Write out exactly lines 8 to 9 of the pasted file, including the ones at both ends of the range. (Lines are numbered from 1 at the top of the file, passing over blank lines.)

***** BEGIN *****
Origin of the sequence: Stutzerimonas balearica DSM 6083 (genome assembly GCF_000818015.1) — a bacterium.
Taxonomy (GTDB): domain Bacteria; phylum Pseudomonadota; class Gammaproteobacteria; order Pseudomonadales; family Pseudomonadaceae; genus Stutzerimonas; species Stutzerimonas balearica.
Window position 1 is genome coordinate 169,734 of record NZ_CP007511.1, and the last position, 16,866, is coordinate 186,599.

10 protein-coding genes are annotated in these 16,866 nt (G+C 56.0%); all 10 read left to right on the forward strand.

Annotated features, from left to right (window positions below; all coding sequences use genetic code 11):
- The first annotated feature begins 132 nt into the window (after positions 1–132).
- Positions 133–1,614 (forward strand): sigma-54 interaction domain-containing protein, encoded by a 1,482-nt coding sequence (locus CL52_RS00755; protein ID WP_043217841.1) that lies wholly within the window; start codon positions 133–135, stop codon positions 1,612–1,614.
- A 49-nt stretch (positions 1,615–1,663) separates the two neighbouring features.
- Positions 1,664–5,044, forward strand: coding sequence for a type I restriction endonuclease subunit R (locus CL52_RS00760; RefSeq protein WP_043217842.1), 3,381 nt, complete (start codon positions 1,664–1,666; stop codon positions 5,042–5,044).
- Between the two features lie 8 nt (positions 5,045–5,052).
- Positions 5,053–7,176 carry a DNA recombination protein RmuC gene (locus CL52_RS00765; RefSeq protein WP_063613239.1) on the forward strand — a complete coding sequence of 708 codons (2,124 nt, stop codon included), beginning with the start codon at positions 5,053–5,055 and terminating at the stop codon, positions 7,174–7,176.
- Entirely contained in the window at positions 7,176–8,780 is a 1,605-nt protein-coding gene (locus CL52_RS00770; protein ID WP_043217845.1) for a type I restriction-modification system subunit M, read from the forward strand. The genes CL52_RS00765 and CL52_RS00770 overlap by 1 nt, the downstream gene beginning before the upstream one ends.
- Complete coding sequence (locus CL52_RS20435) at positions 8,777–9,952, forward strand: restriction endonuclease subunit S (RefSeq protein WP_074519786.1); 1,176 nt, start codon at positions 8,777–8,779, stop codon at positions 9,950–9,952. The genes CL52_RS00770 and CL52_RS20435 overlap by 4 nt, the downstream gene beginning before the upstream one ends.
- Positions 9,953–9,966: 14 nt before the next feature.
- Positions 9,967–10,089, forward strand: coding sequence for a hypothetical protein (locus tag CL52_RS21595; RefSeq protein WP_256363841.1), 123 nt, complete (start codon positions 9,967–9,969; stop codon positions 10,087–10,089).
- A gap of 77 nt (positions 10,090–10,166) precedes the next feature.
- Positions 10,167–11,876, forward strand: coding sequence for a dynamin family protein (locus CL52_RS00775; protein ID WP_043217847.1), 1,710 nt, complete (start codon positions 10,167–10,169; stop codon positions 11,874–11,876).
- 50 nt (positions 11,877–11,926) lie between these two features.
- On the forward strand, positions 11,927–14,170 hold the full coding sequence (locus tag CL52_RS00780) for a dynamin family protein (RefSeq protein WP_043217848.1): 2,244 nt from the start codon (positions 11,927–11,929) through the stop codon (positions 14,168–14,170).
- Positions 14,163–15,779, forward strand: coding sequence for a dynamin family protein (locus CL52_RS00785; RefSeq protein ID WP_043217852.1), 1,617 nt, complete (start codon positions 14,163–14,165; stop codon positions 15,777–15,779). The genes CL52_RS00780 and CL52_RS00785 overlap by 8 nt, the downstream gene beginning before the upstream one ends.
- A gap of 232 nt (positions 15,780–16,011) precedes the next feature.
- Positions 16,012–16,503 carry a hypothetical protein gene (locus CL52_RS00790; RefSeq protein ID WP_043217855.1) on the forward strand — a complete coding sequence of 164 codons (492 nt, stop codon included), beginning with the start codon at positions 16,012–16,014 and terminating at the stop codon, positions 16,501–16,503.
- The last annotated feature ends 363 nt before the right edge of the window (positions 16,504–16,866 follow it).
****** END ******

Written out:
- A 49-nt stretch (positions 1,615–1,663) separates the two neighbouring features.
- Positions 1,664–5,044, forward strand: coding sequence for a type I restriction endonuclease subunit R (locus CL52_RS00760; RefSeq protein WP_043217842.1), 3,381 nt, complete (start codon positions 1,664–1,666; stop codon positions 5,042–5,044).